Put simply, you can manage USDC with your normal Ethereum account, as it operates as an ERC-20 token. Let’s see how that works:
- Install the Ethereum app on your Ledger device if you haven’t already.
- To create an account specifically for USDC, navigate to your accounts and click “add an account”.
- Select Ethereum and click continue
- You’ve now successfully created an account for your USDC.
- Next, navigate to the “Buy” section of Ledger Live
- Search for USDC and buy it directly in Ledger Live via its Buy Provider, Coinify.
- Specify which account you want to receive it in.
- Receive the USDC in your ETH account protected by your Ledger device.
Final Thoughts on USDC
As one of the most popular stablecoins today, USDC is an important part of the crypto ecosystem. The chances are, if you’ve had any interactions with stablecoins, you know what USDC is. Of course, each stablecoin has its strengths and weaknesses: with USDC preferred by countless traders, artists, speculators, and more.
Using USDC allows you to benefit from the relative stability of fiat currencies while opening up the door to new use cases: allowing you to access trading platforms, pay for crypto services, and even in-game items.
And of course, by using a blockchain asset, there are no middlemen involved. Transferring USDC from yourself to someone else doesn’t involve an intermediary: the blockchain handles the transaction itself. Beyond that, you can keep your USDC in a non-custodial wallet, which means only you have access to it. Unlike the bank or centralized exchange, non-custodial wallets allow you to truly own your assets. And what better non-custodial wallet to use than one that keeps your keys safe in an unhackable chip?
Rest assured; your USDC is not just safe from middlemen, but remote and physical hacking too. But don’t just take our word for it: get a Ledger device and start managing your USDC with confidence, ownership, and ease. Because that’s what Ledger is all about; secure self-custody.
Is USDC Secure?
USDC is an ERC-20 token, so when it comes to security, it relies on the underlying Ethereum network. If you’re worrying about the security of its peg, then that responsibility lies with Circle. To be transparent, USDC is audited by a third party that publishes information on its reserves periodically. Plus, it also complies with US regulations. These features mean USDC is reasonably secure both technically and financially.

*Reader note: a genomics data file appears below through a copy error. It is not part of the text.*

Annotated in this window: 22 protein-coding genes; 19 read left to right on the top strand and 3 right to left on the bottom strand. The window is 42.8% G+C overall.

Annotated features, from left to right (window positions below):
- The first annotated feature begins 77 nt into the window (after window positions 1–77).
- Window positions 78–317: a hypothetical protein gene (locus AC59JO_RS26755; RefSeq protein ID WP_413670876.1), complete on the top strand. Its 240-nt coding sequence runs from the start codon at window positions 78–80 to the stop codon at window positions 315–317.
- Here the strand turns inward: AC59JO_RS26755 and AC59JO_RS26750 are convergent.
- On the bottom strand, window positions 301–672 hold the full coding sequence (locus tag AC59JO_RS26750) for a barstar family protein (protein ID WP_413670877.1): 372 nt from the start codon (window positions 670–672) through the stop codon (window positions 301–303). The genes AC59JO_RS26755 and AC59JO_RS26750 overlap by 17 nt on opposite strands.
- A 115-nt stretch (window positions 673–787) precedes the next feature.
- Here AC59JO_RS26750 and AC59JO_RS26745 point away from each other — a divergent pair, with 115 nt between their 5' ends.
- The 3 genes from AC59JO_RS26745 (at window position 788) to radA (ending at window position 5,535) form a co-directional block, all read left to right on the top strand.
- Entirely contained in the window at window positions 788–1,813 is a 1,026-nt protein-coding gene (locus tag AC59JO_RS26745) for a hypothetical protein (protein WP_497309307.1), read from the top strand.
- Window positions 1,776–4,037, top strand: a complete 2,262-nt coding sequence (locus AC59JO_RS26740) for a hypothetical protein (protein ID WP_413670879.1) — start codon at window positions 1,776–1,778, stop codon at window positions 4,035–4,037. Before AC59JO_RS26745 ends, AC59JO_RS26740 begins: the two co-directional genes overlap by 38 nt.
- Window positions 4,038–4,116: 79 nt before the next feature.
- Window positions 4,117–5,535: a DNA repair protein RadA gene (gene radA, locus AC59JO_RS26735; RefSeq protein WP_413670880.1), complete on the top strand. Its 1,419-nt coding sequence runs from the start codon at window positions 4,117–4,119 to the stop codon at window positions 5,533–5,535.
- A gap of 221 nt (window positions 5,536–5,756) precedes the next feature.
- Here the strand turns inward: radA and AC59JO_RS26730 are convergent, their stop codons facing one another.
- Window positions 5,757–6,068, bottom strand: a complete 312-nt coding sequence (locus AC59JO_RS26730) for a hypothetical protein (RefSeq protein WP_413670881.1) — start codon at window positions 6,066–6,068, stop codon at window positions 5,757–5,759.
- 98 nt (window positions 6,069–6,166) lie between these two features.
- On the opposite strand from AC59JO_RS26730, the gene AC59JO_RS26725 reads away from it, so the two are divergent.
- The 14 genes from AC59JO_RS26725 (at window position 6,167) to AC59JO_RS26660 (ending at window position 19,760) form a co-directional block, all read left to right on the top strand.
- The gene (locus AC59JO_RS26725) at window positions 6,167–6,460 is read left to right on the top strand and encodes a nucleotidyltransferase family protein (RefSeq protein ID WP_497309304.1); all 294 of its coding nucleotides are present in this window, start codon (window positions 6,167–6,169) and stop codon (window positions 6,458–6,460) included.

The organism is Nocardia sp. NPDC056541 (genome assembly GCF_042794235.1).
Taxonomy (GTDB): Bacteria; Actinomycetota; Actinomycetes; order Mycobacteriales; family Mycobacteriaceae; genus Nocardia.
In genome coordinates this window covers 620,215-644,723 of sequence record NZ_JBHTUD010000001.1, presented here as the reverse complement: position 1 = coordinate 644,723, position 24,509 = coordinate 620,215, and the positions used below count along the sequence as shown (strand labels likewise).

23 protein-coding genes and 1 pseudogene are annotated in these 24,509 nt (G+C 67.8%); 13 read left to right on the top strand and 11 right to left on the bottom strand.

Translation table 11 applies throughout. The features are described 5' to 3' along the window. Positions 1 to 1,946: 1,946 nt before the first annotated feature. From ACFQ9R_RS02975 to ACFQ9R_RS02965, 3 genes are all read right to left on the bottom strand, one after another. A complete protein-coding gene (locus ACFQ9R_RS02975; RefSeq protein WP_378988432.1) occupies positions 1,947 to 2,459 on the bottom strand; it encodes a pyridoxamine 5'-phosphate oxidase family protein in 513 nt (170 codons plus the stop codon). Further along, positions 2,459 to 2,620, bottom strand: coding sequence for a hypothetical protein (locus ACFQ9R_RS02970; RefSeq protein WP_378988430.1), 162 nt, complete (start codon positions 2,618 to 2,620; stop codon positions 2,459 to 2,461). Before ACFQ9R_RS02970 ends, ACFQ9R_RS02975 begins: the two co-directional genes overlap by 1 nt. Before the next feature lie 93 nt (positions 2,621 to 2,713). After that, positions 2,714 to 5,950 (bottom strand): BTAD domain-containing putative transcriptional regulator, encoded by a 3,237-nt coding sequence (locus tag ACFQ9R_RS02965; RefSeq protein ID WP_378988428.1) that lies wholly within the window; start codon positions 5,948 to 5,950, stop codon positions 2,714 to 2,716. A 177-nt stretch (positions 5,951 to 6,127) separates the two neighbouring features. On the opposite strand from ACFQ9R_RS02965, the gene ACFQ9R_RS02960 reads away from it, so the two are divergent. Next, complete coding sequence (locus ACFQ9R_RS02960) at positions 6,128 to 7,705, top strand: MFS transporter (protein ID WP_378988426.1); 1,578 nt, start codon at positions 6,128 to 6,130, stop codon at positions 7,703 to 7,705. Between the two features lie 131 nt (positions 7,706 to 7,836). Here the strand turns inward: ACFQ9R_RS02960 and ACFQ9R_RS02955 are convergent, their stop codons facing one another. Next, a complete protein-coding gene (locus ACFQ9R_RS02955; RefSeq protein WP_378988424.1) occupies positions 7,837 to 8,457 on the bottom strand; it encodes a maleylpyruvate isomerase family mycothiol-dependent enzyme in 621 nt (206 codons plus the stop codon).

Of course, your USDC is only as secure as the address you store it at. If you want to make sure your USDC is as secure as possible, the best option is to secure it with a hardware wallet. That’s because hardware wallets are non-custodial, meaning only you have access to your funds. Plus, they are also immune to online threats, meaning you can explore the web3 ecosystem without worrying about hackers accessing your USDC.
Which Blockchains Is USDC Available On?
USDC is available across multiple blockchains. Its issuer, Circle, continues to expand USDC’s presence throughout the cryptocurrency ecosystem. This deployment varies depending on the blockchain type, with USDC being deployed via smart contracts for Ethereum Virtual Machine-compatible chains and using built-in token primitives for non-EVM chains.
Currently, USDC is available natively for 15 blockchain networks, including Algorand, Arbitrum, Avalanche, Base, Ethereum, Flow, Hedera, Near, Noble, Optimism, Polkadot, Solana, Stellar, and Tron, with more integrations expected in the future.
Is USDC a Stablecoin?
Yes, USDC is a stablecoin. As a stablecoin, USDC’s value is directly tied to the U.S. dollar. To achieve this, USDC is fully backed by assets of equivalent value.